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IUPUI lab gets $328,000 for energy research project

Razi Nalim
Razi Nalim

Published:

January 24, 2013

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INDIANAPOLIS -- The National Science Foundation has given the Purdue School of Engineering and Technology at Indiana University-Purdue University Indianapolis a $328,120 grant to advance the study of wave rotor combustion technology used with gas turbine engines.

The research promises better fuel efficiency and less pollution from aircraft and power plants, and could also lead to the development of more vehicles operating on domestic natural gas instead of imported petroleum fuels.

Wave rotors are energy conversion devices that harness pressure waves to compress gases and burn fuel more efficiently. Under the grant, IUPUI professor Razi Nalim and other researchers at the Combustion and Propulsion Research Laboratory at IUPUI, in collaboration with Rolls-Royce Corp. in Indianapolis, will seek to better understand the complex interaction of the physical and chemical processes that occur during the reignition phase of combustion in a novel pressure-boosting wave rotor.

Rolls-Royce Corp. in Indianapolis will supplement the NSF grant with a paid internship, valued at $90,000, for a doctoral student researcher.

“We are extremely excited about this NSF award and the continued collaboration with Rolls-Royce,” said David Russomanno, dean of the Purdue School of Engineering and Technology at IUPUI. “This type of interaction between industry and academic research is critical to our strategic plan and allows our faculty and students to compete at increasingly higher levels.”

Wave rotor technology has great promise of more fuel efficiency and reduced emissions from aircraft engines and electric power plants. The goal is concurrently reducing fuel consumption, carbon emissions and the weight of gas turbines by about 20 percent each.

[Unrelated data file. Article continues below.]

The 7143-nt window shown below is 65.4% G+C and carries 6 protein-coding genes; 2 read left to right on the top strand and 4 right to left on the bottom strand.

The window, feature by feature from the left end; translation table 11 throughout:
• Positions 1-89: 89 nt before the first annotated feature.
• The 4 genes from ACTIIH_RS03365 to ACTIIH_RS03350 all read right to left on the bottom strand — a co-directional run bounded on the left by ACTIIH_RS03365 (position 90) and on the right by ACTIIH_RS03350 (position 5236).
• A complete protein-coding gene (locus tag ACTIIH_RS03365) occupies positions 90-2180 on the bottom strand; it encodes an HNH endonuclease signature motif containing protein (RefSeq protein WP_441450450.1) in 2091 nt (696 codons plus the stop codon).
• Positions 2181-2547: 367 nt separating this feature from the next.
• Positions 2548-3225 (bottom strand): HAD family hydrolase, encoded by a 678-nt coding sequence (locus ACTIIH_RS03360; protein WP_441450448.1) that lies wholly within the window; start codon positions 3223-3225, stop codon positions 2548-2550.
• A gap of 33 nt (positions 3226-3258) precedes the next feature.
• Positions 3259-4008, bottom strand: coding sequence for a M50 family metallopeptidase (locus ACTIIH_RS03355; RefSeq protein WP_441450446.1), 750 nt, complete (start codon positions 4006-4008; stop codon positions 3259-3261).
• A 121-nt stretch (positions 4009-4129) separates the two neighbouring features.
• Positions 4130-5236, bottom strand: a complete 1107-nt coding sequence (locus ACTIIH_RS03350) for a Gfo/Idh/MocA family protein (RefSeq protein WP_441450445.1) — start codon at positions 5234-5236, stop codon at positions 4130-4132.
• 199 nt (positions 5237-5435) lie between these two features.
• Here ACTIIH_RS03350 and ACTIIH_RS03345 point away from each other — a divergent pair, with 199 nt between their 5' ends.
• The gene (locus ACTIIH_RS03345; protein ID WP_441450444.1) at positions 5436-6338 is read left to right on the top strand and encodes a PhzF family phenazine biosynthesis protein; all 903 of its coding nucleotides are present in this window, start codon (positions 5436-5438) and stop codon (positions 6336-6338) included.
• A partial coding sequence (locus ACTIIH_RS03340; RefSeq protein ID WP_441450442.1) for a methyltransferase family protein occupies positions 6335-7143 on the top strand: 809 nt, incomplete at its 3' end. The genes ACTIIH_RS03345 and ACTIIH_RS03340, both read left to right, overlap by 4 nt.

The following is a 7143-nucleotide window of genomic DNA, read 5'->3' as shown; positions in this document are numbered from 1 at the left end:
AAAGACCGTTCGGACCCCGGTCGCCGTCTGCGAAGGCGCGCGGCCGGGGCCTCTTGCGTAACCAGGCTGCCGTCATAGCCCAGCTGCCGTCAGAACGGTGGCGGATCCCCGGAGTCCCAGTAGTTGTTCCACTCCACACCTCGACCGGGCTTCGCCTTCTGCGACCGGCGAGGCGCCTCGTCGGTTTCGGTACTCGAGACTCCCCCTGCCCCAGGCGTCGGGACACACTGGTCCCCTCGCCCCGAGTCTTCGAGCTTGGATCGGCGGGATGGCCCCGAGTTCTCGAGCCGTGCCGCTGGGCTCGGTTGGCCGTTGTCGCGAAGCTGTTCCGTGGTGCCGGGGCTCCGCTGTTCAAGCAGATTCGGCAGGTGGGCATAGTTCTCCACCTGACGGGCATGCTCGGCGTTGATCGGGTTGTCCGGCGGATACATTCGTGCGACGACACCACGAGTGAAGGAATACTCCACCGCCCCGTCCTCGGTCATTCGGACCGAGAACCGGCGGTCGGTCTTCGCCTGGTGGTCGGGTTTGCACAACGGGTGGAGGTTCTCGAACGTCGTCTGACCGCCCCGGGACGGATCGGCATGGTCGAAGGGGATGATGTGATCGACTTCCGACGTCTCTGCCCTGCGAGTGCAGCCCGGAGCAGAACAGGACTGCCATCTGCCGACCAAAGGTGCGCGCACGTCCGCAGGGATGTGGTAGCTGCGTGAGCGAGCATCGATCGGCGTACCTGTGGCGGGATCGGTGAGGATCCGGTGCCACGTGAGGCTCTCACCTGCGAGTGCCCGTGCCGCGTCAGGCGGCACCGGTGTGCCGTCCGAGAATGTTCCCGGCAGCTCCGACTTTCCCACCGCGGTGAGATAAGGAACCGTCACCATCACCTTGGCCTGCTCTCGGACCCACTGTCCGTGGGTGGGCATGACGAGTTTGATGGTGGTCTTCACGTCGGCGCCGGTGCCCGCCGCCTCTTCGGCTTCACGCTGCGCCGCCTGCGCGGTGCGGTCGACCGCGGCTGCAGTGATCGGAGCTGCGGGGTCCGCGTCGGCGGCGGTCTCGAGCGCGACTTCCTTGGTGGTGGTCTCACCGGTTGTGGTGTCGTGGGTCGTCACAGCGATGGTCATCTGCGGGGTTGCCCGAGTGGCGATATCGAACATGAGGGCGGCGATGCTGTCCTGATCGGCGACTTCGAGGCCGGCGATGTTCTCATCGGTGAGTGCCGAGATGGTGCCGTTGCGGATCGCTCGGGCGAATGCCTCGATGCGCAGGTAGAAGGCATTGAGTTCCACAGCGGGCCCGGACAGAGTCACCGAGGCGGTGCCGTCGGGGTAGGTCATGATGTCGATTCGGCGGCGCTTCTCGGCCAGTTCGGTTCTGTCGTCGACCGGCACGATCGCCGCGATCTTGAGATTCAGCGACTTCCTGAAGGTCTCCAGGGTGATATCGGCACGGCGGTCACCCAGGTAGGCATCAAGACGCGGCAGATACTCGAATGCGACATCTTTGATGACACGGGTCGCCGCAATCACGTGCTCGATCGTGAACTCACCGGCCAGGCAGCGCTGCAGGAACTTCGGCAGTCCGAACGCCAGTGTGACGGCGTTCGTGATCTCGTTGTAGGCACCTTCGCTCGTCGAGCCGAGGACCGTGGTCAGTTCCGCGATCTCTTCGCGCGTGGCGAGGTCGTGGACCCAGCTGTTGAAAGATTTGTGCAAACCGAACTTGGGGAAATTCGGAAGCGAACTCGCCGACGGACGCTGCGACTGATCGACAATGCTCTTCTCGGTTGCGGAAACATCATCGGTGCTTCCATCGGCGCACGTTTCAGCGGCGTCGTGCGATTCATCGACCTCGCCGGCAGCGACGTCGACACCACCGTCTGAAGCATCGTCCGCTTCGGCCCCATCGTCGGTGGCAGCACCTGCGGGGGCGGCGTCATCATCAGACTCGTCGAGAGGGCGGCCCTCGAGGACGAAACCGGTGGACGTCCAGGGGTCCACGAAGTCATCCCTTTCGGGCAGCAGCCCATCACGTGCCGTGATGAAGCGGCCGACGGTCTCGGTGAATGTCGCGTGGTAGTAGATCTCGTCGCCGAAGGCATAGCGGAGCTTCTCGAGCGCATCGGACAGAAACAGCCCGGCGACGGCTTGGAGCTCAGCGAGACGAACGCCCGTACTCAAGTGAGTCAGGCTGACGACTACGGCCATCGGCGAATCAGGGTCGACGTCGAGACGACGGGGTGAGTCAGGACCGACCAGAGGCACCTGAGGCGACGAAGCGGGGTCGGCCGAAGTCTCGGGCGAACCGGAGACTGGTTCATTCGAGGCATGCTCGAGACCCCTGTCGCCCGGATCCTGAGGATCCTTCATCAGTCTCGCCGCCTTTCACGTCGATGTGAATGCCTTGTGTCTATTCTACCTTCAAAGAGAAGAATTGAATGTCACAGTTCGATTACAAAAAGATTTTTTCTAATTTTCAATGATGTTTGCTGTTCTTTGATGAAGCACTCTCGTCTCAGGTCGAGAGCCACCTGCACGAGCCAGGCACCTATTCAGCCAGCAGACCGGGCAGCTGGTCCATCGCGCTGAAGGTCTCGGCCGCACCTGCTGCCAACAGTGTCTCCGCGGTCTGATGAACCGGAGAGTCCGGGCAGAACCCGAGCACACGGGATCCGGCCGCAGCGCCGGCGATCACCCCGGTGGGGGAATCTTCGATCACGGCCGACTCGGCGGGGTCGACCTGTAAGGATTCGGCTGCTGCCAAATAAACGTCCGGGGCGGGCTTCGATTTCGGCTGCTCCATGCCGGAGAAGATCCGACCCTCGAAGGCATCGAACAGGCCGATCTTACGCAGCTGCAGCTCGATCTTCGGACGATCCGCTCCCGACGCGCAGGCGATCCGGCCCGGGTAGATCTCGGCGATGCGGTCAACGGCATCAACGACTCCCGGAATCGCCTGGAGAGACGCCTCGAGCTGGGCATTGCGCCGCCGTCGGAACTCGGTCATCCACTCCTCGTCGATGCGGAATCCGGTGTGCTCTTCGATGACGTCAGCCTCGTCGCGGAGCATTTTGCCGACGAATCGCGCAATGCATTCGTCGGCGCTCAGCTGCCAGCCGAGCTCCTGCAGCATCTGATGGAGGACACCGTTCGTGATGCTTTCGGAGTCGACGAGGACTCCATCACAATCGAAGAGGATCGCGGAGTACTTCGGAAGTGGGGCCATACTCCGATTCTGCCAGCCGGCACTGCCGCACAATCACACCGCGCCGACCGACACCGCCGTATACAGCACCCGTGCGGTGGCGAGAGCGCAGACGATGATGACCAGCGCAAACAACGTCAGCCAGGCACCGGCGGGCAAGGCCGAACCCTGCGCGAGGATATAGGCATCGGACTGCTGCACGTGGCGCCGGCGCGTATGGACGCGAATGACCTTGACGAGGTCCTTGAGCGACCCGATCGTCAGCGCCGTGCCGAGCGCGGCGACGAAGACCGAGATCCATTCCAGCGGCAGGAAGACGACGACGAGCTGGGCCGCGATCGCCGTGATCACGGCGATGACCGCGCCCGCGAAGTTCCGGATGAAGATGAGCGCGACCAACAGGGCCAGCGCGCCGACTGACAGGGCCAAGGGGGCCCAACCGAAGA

Nalim's earlier research on wave rotor technology during his doctoral studies and his work at NASA led to the close collaboration between IUPUI and Rolls-Royce and a successful demon-stration of wave rotor combustion technology in 2009. In developing the grant proposal, Nalim drew on his many years of industry research experience in reducing emissions from internal combustion engines that burn natural gas. The new grant will provide deeper insight into how fuel could be rapidly and reliably ignited by a puff of hot gas, especially in diluted fuel concen-trations that prevent the formation of nitrogen oxide pollution.

“In researching wave rotor technology, we have been privileged for over a decade to work with support from Rolls-Royce, a global leader in aircraft engines and gas turbine power plants, with manufacturing and research facilities here in Indianapolis,” Nalim said. “The planned research will allow a mechanical engineering doctoral student to work as an intern at Rolls-Royce for three summers, while earning a Purdue engineering doctorate at IUPUI and helping us translate our research to practice in industry.”

The success of the IUPUI/Rolls-Royce project will lead to novel combustion methods that create a pressure boost in aircraft and electric power generation engines. By retrofitting or redesigning power generation gas turbines and aircraft jet engines with pressure-boost combustors, the United States can save an estimated $10 billion in fuel and 100 megatons of carbon dioxide emissions each year.

The project also enables more reliable ignition in trucks and locomotives using internal-combustion engines, allowing the substitution of less expensive domestic gas fuels for diesel refined from imported petroleum. Additionally, the project can enable innovative medium- and small-scale power generators as well as more efficient hybrid vehicles and portable power units.